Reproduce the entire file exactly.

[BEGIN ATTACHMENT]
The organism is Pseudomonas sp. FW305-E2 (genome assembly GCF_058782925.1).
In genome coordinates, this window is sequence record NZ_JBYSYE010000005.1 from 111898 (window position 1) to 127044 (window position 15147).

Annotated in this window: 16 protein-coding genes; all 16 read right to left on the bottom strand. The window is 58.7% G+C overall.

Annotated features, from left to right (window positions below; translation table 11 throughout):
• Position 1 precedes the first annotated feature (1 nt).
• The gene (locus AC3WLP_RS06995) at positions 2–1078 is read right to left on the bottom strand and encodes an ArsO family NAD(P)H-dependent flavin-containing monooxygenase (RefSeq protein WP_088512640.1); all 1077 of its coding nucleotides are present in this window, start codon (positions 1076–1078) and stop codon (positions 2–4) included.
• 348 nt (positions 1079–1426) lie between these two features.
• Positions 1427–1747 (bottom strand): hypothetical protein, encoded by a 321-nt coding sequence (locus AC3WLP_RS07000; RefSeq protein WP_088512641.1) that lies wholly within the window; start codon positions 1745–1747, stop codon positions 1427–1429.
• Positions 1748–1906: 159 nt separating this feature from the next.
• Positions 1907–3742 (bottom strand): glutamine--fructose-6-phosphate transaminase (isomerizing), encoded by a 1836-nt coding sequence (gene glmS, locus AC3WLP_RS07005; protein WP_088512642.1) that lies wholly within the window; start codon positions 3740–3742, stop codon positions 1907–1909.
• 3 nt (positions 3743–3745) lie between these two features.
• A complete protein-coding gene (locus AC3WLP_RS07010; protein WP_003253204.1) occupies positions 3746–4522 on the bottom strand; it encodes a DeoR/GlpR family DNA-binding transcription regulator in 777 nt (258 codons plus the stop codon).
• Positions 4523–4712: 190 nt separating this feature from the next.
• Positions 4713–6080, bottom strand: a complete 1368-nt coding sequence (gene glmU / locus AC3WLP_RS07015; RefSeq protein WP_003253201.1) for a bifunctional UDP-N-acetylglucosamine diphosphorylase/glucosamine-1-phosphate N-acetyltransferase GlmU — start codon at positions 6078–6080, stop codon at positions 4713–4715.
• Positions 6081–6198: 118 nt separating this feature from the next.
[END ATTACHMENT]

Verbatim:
The organism is Pseudomonas sp. FW305-E2 (genome assembly GCF_058782925.1).
In genome coordinates, this window is sequence record NZ_JBYSYE010000005.1 from 111898 (window position 1) to 127044 (window position 15147).

Annotated in this window: 16 protein-coding genes; all 16 read right to left on the bottom strand. The window is 58.7% G+C overall.

Annotated features, from left to right (window positions below; translation table 11 throughout):
• Position 1 precedes the first annotated feature (1 nt).
• The gene (locus AC3WLP_RS06995) at positions 2–1078 is read right to left on the bottom strand and encodes an ArsO family NAD(P)H-dependent flavin-containing monooxygenase (RefSeq protein WP_088512640.1); all 1077 of its coding nucleotides are present in this window, start codon (positions 1076–1078) and stop codon (positions 2–4) included.
• 348 nt (positions 1079–1426) lie between these two features.
• Positions 1427–1747 (bottom strand): hypothetical protein, encoded by a 321-nt coding sequence (locus AC3WLP_RS07000; RefSeq protein WP_088512641.1) that lies wholly within the window; start codon positions 1745–1747, stop codon positions 1427–1429.
• Positions 1748–1906: 159 nt separating this feature from the next.
• Positions 1907–3742 (bottom strand): glutamine--fructose-6-phosphate transaminase (isomerizing), encoded by a 1836-nt coding sequence (gene glmS, locus AC3WLP_RS07005; protein WP_088512642.1) that lies wholly within the window; start codon positions 3740–3742, stop codon positions 1907–1909.
• 3 nt (positions 3743–3745) lie between these two features.
• A complete protein-coding gene (locus AC3WLP_RS07010; protein WP_003253204.1) occupies positions 3746–4522 on the bottom strand; it encodes a DeoR/GlpR family DNA-binding transcription regulator in 777 nt (258 codons plus the stop codon).
• Positions 4523–4712: 190 nt separating this feature from the next.
• Positions 4713–6080, bottom strand: a complete 1368-nt coding sequence (gene glmU / locus AC3WLP_RS07015; RefSeq protein WP_003253201.1) for a bifunctional UDP-N-acetylglucosamine diphosphorylase/glucosamine-1-phosphate N-acetyltransferase GlmU — start codon at positions 6078–6080, stop codon at positions 4713–4715.
• Positions 6081–6198: 118 nt separating this feature from the next.